OMA unveils plans for the new museum's second building
 

OMA unveils plans for the new museum's second building

the new museummanhattan’s only dedicated contemporary art museum — has revealed plans for its second building: a seven story, 60,000 square foot structure conceived by OMA. the project will adjoin the institution’s existing SANAA-designed building, which opened in december 2007. ‘our new building establishes its own distinct identity yet it is highly connected to the existing museum,’ says OMA partner shohei shigematsu, who led the design. ‘we wanted to create a highly public face — starting from the exterior plaza and atrium stair to terraced multipurpose rooms at the top — that will be a conduit of art and activities that provides an openness to engage bowery and the city beyond.’

OMA new museum
the new structure is situated at the terminus of prince street | image © OMA and bloomimages

 

 

the building, which OMA designed in collaboration with cooper robertson, will include three floors of galleries, doubling the new museum’s exhibition space. additional room will also be provided for the institution’s community and education programs, a permanent home for NEW INC, as well as increased public amenities and improved vertical circulation. the structure will replace the current 50,000 square foot building at 231 bowery which was acquired by the museum nearly 12 years ago.

OMA new museum
the translucent façade reveals the building’s inner workings | image © OMA and bloomimages

 

 

adding a total of 10,096 square feet of exhibition space, the new galleries connect with the existing galleries on three levels (second, third, and fourth floors). the ceiling heights align on each story, creating expanded space for exhibitions and horizontal flow between the buildings. the spaces can be used singularly across the floor-plate to host larger exhibitions or separately for diversity and curatorial freedom.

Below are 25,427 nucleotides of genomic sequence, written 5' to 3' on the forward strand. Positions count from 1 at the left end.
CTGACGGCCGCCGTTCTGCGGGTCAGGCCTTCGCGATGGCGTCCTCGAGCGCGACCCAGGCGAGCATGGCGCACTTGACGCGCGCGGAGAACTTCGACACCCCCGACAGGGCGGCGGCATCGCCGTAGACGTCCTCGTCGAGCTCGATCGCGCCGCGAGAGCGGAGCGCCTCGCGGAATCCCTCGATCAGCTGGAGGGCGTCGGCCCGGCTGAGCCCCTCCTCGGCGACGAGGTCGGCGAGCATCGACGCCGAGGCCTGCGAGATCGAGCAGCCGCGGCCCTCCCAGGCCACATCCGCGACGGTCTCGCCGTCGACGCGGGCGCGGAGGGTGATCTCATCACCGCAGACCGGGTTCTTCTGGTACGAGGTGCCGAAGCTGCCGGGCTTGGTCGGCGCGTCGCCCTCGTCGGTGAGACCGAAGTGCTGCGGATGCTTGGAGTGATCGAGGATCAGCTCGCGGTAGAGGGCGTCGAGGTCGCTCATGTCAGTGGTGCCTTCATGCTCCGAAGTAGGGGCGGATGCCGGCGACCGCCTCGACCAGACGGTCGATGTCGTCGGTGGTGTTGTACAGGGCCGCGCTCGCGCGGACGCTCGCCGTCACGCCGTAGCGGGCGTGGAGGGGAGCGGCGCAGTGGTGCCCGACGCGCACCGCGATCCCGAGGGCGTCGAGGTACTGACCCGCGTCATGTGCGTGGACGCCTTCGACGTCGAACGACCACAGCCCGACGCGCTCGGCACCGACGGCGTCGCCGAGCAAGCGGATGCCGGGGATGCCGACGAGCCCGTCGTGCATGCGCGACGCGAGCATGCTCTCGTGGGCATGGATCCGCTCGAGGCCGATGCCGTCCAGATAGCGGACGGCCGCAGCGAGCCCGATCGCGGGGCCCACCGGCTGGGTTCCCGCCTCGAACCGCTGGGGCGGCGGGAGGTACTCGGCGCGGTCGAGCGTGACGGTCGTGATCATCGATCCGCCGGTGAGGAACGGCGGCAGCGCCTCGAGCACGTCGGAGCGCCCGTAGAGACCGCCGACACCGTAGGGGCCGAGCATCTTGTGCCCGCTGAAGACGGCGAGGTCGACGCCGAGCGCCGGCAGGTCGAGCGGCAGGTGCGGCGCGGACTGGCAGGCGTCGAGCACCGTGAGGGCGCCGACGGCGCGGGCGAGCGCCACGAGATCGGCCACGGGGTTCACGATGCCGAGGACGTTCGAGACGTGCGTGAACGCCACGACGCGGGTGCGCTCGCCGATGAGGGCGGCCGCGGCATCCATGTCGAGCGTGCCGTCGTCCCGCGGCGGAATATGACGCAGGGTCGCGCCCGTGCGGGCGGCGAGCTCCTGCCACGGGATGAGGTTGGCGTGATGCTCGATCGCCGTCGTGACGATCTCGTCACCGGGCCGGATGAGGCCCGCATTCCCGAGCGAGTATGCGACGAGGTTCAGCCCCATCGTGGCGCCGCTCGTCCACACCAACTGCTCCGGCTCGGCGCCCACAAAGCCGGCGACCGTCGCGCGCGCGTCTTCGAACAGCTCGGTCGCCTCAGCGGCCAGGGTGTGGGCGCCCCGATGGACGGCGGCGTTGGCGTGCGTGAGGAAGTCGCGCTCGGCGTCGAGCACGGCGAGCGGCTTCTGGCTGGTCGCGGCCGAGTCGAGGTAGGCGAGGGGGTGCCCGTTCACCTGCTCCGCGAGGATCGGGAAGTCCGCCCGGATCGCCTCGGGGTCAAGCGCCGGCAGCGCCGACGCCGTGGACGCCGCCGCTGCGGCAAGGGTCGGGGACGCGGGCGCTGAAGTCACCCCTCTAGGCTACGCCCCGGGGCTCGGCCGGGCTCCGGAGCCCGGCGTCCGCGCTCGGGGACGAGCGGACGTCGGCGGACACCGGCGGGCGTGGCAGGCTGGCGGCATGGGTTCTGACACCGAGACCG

OMA new museum
circulation and programing | image © OMA

 

 

using a laminated glass with metal mesh, the distinctive and translucent façade has been designed to provide a simple, unified exterior alongside the SANAA building. deliberately aligned with the terminus of prince street opposite, the new structure seeks to communicate the activities of the museum outwards while creating a more inviting presence for the general public.

OMA new museum
the current appearance of the site | image by dean kaufman

 

 

‘the building gives us the opportunity to continue to experiment with new formats and models around various areas of programmatic focus,’ explains massimiliano gioni, edlis neeson artistic director. ‘these areas include new productions and ambitious new commissions; contextual exhibition presentations; studio space for artist residencies; and international partnerships and collaborations with peer institutions around the world.’ groundbreaking is set to take place in 2020, with completion scheduled for 2022. see designboom’s previous coverage of the project here.

 

 

project info:

 

project: new building connected to the existing museum designed by OMA/shohei shigematsu
client: new museum
status: groundbreaking 2020; expected completion 2022
site: 231 bowery in lower manhattan

 

program: total square footage of new building: 61,899 sf
galleries: 10,096 sf
NEW INC: 5,079 sf)
education/artist studio: 2,896 sf
total gallery space in both 235 and 231 bowery: 20,710 sf
total square footage of existing + expansion: 115,277 sf

 

lead design architect: OMA new york
partner-in-charge: shohei shigematsu
associate: jake forster
project architect: jackie woon bae, ninoslav krgovic
team: richard nelson-chow, clement mathieu, kaegan walsh, jan casimir, carly dean, vincent parlatore, tamara jamil
executive architect: cooper robertson
project and cost management: gardner and theobald
pre-design services: f.j. sciame construction, co., inc
structural engineer: ARUP
mechanical systems: ARUP
façade: front
geotechnical: langan
civil engineer: philip habib & associates
graphics: 2×4

  • Another loss of a historic Bowery building. Similar to Morphosis’ Cooper Union building up the street, by breaking the streetwall and creating out of the way, sheltered nooks, these architects are creating prime sleeping, peeing and vomiting (etc) spaces that will soon invite unlovely “no loitering” and “no trespassing” signs and cordons. This is the Bowery, NYC– respect the street wall!

    Arch says:

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